The authors would like to thank and acknowledge Jon C. Schommer, MS, PhD, R.Ph., for advising on participant recruitment and research methods; Somnath Pal, MBA, PhD, for advising on survey administration and statistical analyses. The authors would like to thank and acknowledge all of the participants who participated in the study and pharmacies where study was conducted.

Conflicts of Interest

The authors declare no conflict of interest.

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Figure 1. Proposed model of the theory of planned behavior in predicting intention to seek medication therapy management services (MTMS). Source: Modified from K. Glanz, B. K. Rimer, and K. Viswanath, Health Behavior and Health Education: Theory, Research, and Practice. John Wiley & Sons, pp. 70, 2008.
Figure 1. Proposed model of the theory of planned behavior in predicting intention to seek medication therapy management services (MTMS). Source: Modified from K. Glanz, B. K. Rimer, and K. Viswanath, Health Behavior and Health Education: Theory, Research, and Practice. John Wiley & Sons, pp. 70, 2008.
Pharmacy 07 00088 g001
Table 1. Socio-demographic characteristics of the study sample (N = 133).
Table 1. Socio-demographic characteristics of the study sample (N = 133).
CharacteristicNumberPercent
Age
Between 18 and 30 years5138.3
Between 31 and 45 years4634.6
Between 46 and 65 years2720.3
65 years or more96.8
Gender
Male9571.4
Female3828.6
Country of Origin
Bangladesh10276.7
India
Nepal
11
12
8.3
9.0
Pakistan86.0
Education
Less than high school139.8
High school or equivalent3324.8
Some college, no degree107.5
Associate degree96.8
Bachelor’s degree 2921.8
Graduate degree 3929.3
Household income
Less than $20,0004231.6
$20,000 to $34,9993123.3
$35,000 to $49,9992317.3
$50,000 to $74,9991410.5
$75,000 to $99,9991410.5
$100,000 or more96.8
Marital status
Single (never married)4634.6
Married, or in a domestic partnership8362.4
Widowed21.5
Divorced10.8
Separated10.8
Duration of residency in the US
Less than 1 year21.5
1 to 3 years 2216.5
3 to 5 years2418.0
5 to 10 years4332.3
10 years or more4231.6
No. of daily prescription drug
05138.3
13022.6
22115.8
364.5
4 or more2518.8
Experience in health care profession
Yes1612.0
No11788.0
Table 2. Theory of planned behavior scale constructs used to measure intention to seek MTMS (N = 133).
Table 2. Theory of planned behavior scale constructs used to measure intention to seek MTMS (N = 133).
ConstructNo. of Items Retained (No. of Initial Items)Mean aStandard Deviation aLowest Individual ScoreHighest Individual ScoreCronbach’s Alpha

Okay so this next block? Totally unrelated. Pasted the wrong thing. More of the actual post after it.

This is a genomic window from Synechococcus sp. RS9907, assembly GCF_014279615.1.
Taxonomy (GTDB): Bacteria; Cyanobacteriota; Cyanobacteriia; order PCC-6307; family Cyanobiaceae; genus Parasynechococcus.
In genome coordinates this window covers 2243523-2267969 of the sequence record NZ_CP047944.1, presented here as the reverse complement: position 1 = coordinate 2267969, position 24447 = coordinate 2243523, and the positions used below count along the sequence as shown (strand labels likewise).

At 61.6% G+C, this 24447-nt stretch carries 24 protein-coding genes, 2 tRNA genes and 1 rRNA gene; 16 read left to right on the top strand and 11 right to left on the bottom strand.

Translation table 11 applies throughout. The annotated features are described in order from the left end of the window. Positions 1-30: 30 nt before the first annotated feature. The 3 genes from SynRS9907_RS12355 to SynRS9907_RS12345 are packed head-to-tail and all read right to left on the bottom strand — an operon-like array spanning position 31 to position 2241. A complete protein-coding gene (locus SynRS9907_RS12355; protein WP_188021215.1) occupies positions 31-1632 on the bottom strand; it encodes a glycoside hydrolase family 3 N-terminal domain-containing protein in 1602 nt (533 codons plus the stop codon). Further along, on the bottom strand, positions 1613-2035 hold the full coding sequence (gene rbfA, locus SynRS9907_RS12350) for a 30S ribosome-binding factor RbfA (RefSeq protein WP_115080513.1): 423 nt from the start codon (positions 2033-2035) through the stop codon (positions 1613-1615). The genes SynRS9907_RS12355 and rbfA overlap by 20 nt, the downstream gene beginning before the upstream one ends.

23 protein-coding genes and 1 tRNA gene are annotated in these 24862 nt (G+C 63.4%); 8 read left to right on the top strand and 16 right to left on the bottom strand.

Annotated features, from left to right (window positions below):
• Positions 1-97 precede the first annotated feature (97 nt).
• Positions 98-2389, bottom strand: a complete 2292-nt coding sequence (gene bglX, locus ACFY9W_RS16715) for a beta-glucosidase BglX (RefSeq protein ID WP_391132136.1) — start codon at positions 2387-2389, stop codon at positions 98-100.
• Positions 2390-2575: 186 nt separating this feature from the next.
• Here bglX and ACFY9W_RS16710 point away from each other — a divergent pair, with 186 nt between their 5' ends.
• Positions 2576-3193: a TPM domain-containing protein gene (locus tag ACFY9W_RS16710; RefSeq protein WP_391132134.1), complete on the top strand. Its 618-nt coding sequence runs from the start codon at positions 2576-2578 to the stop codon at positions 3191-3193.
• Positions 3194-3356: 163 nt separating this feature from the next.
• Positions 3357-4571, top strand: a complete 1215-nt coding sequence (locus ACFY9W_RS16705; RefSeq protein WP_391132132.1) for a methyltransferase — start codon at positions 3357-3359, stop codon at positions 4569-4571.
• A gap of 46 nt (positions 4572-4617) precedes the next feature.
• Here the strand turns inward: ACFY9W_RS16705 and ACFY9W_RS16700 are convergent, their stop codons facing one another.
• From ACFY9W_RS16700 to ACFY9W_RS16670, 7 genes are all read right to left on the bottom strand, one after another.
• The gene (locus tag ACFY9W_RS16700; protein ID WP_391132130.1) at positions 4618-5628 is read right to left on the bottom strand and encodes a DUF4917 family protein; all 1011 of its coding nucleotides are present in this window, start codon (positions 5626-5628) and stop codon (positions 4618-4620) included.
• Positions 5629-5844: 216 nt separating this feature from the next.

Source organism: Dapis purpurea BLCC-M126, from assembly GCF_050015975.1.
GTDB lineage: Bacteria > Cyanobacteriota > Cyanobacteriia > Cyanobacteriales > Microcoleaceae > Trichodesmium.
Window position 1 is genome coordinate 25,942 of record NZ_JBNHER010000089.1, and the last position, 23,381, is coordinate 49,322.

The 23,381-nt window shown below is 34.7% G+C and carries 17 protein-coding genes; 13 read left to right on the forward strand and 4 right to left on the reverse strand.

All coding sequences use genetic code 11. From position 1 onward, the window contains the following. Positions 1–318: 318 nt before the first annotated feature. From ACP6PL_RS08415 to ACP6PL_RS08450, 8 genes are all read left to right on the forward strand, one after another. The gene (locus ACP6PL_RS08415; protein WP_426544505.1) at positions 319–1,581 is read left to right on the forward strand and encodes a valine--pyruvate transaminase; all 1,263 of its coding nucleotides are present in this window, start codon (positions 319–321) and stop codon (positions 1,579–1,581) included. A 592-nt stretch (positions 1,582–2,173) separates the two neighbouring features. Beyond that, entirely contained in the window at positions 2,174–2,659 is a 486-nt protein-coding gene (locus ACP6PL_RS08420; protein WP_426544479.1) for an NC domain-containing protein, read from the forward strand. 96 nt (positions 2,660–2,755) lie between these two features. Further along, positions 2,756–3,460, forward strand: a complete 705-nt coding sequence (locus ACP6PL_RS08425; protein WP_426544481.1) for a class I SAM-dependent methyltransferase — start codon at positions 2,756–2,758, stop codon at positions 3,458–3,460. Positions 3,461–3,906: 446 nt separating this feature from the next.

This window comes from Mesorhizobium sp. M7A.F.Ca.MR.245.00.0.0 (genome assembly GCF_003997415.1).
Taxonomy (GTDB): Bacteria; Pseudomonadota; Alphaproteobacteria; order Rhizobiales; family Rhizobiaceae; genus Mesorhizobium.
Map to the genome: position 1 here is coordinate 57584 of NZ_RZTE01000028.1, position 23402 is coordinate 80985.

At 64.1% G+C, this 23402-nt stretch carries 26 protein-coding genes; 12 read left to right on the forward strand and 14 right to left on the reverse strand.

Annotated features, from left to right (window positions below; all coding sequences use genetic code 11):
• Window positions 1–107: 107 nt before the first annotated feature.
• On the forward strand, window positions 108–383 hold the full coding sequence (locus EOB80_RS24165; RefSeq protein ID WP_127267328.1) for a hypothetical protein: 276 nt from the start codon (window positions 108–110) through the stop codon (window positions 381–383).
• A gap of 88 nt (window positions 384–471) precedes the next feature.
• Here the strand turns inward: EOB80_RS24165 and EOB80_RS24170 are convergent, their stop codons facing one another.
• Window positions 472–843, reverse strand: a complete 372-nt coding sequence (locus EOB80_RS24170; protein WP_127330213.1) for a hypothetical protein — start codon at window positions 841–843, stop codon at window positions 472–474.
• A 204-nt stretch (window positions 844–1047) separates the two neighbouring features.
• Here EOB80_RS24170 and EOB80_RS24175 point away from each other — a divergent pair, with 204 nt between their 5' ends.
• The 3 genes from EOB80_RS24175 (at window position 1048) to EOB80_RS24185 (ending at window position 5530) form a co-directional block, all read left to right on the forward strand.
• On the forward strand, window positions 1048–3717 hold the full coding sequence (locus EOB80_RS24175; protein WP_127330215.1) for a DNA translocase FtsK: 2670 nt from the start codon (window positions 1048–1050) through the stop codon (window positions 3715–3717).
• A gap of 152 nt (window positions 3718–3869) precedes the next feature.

Attitude3 (5)4.040.971.005.000.88
Subjective norm3 (4)3.770.911.005.000.88
Perceived behavioral control5 (5)3.750.931.005.000.93
Intention5 (5)3.960.941.005.000.93
a. Individual items were measured on a Likert scale (1 = strongly disagree through 5 = strongly agree). Higher scores signify more positive attitudes, more favorable subjective norm, more perceived behavioral control and stronger intention to seek MTMS.
Table 3. Survey statements and descriptive statistics by construct (N = 133).
Table 3. Survey statements and descriptive statistics by construct (N = 133).
ConstructStatementMean (SD) aPercent Agree bPercent NeutralPercent Disagree c
If pharmacist advises me on how to avoid medicine-related problems such as possible adverse effects or side effects, allergy due to medicine; it will be helpful for me.3.99
(1.14)
82.04.513.5
AttitudeIf pharmacist guides me on how to handle my medicines by myself (such as taking appropriate action if the dose is missed, using a pill reminder chart for taking medicines timely), it will be helpful for me.4.11
(1.03)
88.03.09.0
If pharmacist communicates with me to ensure that I am taking my medicines according to doctor’s prescription, it will be good for me.4.02
(1.06)
83.54.511.3
If I want to take pharmacy services, my family members will support me.3.90
(0.92)
79.79.011.3
Subjective NormIf I want to take pharmacy services, my friends will support me.3.75
(1.05)
68.420.311.3
People important to me in my community will support me to take pharmacy services.3.65
(1.05)
69.217.313.5
I can easily meet my pharmacist to take his/her services.3.76
(0.99)
72.911.315.0
I am confident that I shall be able to take pharmacy services.3.92
(0.97)
79.710.59.8
Perceived Behavioral ControlI shall be able to take pharmacy services without any difficulty.3.74
(1.06)
72.213.514.3
I have enough time for taking services provided by pharmacist.3.55
(1.16)
63.218.818.0
Taking pharmacy services is entirely within my control.3.77
(1.10)
72.912.013.5
I am willing to take the service in which my pharmacist …
…will evaluate my medicines and tell me how to avoid medicine-related problems such as possible adverse effects or side effects, allergy due to medicine etc.
3.95
(1.05)
81.27.511.3
Intention…will educate me so that I can handle my medicines by myself (such as taking appropriate action if the dose is missed, using pill reminder chart for taking medicines timely).3.95
(1.08)
83.53.812.8
…will educate me on diet, physical activity, smoking, drinking etc. so that I can manage diseases such as diabetes.3.96
(1.05)
82.06.811.3
…will recommend my doctor to change the medicine where there is more effective or safe medicine.3.86
(1.09)
77.48.314.3
…will contact me and give advice to make sure that I am continuing medicines according to my doctor’s prescription.4.05
(1.04)
86.53.89.8
SD = standard deviation. a Coded as 1 = strongly disagree, 2 = disagree, 3 = neutral, 4 = agree, 5 = strongly agree. b Percent stating they agreed or strongly agreed. c Percent stating they disagreed or strongly disagreed.